NASA administrator Sean O'Keefe said the space agency will, without reservation, follow the recommendations of the Columbia Accident Investigation Board, including a major renovation of NASA's culture.
"We get it," O'Keefe said Wednesday at a news conference. "We clearly got the point."
He said the report clearly spells out NASA's human failures and how its culture must change to assure safe human spaceflight.
"They've been clear throughout the report, repeatedly, that there must be institutional changes," O'Keefe said. "That is what we are committed to doing. ... We will go forward with great resolve to follow this blueprint and to make this a much stronger organization."
He said NASA reorganization will assure that the safety changes in the space agency culture are permanent.
The report from the investigation board suggests that fixing NASA may be harder than fixing the space shuttle.
Included in the board's 29 recommendations was a call for fundamental changes in the "culture" of the National Aeronautics and Space Administration, a way of doing business that has resisted change for more than two decades.
"Culture gets in the way of good practices, and good communications," the board's chairman, Ret. Navy Adm. Harold Gehman Jr., said on CBS News' The Early Show. "It changes the rules of the organization. You can have rules written down on a piece of paper but culture causes other things to happen in informal ways, so you lose control of the process."
In the report, the board found a continuation in the modern NASA of characteristics that were blamed 17 years ago for the accident that destroyed space shuttle Challenger and killed seven astronauts. NASA had pledged to change, and did for a while, but eventually drifted back to its old ways, the report found.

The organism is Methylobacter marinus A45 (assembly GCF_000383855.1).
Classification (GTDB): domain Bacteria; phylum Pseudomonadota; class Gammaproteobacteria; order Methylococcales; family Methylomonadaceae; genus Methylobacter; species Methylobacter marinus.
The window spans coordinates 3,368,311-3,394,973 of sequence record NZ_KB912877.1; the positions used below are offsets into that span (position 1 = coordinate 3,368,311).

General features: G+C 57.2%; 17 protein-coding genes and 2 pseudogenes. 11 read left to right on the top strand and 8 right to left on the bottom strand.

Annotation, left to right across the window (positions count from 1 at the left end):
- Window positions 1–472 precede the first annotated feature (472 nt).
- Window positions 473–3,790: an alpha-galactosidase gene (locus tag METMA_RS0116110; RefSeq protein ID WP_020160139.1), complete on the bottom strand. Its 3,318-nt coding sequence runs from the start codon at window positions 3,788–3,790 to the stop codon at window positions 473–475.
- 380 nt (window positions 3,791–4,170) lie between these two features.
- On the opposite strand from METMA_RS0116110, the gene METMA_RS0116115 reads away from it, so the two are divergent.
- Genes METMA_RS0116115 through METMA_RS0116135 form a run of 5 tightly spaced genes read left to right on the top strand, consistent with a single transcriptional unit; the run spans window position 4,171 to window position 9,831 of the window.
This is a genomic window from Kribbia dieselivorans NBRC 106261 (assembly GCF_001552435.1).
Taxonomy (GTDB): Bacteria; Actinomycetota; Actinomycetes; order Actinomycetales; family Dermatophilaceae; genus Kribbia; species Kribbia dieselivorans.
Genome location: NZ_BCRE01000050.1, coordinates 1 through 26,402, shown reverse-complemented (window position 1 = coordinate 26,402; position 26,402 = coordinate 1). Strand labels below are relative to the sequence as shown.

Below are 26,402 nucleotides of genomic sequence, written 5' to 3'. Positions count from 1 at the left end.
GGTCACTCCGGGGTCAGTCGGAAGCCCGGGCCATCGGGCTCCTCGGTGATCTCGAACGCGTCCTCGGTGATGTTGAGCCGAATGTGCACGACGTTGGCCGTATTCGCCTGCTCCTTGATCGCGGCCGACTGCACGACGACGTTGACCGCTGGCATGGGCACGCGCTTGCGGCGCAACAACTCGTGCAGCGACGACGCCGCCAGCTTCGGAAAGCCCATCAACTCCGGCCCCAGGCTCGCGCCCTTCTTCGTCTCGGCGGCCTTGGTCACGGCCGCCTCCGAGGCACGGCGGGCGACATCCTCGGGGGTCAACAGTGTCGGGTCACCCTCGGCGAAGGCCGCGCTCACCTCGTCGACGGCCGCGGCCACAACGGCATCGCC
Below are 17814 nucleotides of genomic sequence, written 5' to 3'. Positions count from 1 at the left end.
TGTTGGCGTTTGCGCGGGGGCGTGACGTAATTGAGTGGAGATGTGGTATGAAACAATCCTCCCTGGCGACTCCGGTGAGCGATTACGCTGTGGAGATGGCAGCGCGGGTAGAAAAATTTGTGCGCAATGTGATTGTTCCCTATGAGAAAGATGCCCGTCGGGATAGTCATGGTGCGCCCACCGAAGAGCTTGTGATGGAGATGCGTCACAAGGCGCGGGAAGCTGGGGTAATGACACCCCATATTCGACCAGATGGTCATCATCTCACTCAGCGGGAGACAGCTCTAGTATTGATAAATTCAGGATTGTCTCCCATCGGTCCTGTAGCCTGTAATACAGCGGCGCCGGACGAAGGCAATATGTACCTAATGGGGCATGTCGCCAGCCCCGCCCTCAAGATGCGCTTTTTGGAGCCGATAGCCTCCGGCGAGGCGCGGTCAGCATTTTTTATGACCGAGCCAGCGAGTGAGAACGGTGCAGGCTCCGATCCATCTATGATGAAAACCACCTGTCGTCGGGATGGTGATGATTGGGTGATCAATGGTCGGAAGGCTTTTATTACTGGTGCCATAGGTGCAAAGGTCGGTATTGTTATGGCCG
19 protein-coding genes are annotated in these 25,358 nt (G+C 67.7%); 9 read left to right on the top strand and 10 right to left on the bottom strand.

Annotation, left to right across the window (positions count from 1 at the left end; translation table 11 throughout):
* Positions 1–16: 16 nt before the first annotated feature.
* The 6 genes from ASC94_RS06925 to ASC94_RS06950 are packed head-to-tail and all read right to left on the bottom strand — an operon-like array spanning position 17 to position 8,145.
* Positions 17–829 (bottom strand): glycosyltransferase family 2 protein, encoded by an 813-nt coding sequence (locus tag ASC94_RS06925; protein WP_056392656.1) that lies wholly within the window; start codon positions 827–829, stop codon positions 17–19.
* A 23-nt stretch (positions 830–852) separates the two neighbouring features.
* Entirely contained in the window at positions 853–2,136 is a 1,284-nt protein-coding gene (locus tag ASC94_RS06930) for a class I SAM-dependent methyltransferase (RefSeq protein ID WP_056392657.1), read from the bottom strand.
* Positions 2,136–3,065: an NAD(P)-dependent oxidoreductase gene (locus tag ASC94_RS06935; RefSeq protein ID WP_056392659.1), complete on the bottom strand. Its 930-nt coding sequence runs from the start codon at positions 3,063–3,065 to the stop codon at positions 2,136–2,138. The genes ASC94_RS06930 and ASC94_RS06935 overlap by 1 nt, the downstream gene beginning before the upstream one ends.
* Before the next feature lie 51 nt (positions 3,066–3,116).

By the time Columbia was launched last January, "NASA retained too many negative ... aspects of its traditional culture," according to the report, which was released Tuesday.
Former astronaut Sally Ride, first American woman in space and a member of the board, said there were "very disturbing" echoes of the Challenger disaster. NASA "put a lot of attention into solving those problems in the few years right after 1987, but those lessons seem to have been lost," she told NBC's "Today" on Wednesday.
Columbia broke apart while returning to Earth on Feb. 1 following a 16-day mission. All seven astronauts on board were killed.
The report said some of the negative aspects included flawed decision making and a tolerance by managers of abnormal events, such as the shedding of foam insulation from the shuttle's external fuel tank during launch.
Members of the board also found that communication was stifled in NASA and that the safety program often was "silent" because engineers with safety concerns were intimidated into silence.
Gehman said the panel was confident that NASA would make sure that the next few space shuttles that fly will be among the safest ever, pushed by a vigorous vigilance, zeal and attention to detail inspired by the Columbia tragedy.
But Gehman and others said they were worried that that enthusiasm will fade with time and NASA will slip into its old culture, setting the stage for another accident.
To guard against this, Gehman said the board included in its report recommendations designed to prevent the "atrophy of energy and zeal."
He added that "we have kind of fallen into a trap here of a mix between NASA overmarketing and overpromising what they can do and NASA's masters, both the Congress and the White House, demanding more than NASA can really achieve. That's a fatal trap."
Gehman stopped short of saying NASA needs new leadership, but did say the space agency needs outside help.
"I can tell you NASA cannot fix all the things that needs to be fixed in our report by themselves," he said. "NASA is going to have to have help from the Congress and the White House."
Sen. John McCain, R-Ariz., also appearing on The Early Show, said the nation needs to define its space goals.
"We wasted tens of millions in pork barrel spending that should have gone to the shuttle and other projects," McCain said.
"We can't be all things to all people," he said. "We can't launch missions to watch Earth and to Mars and continue with the international space station and do it adequately and safely."
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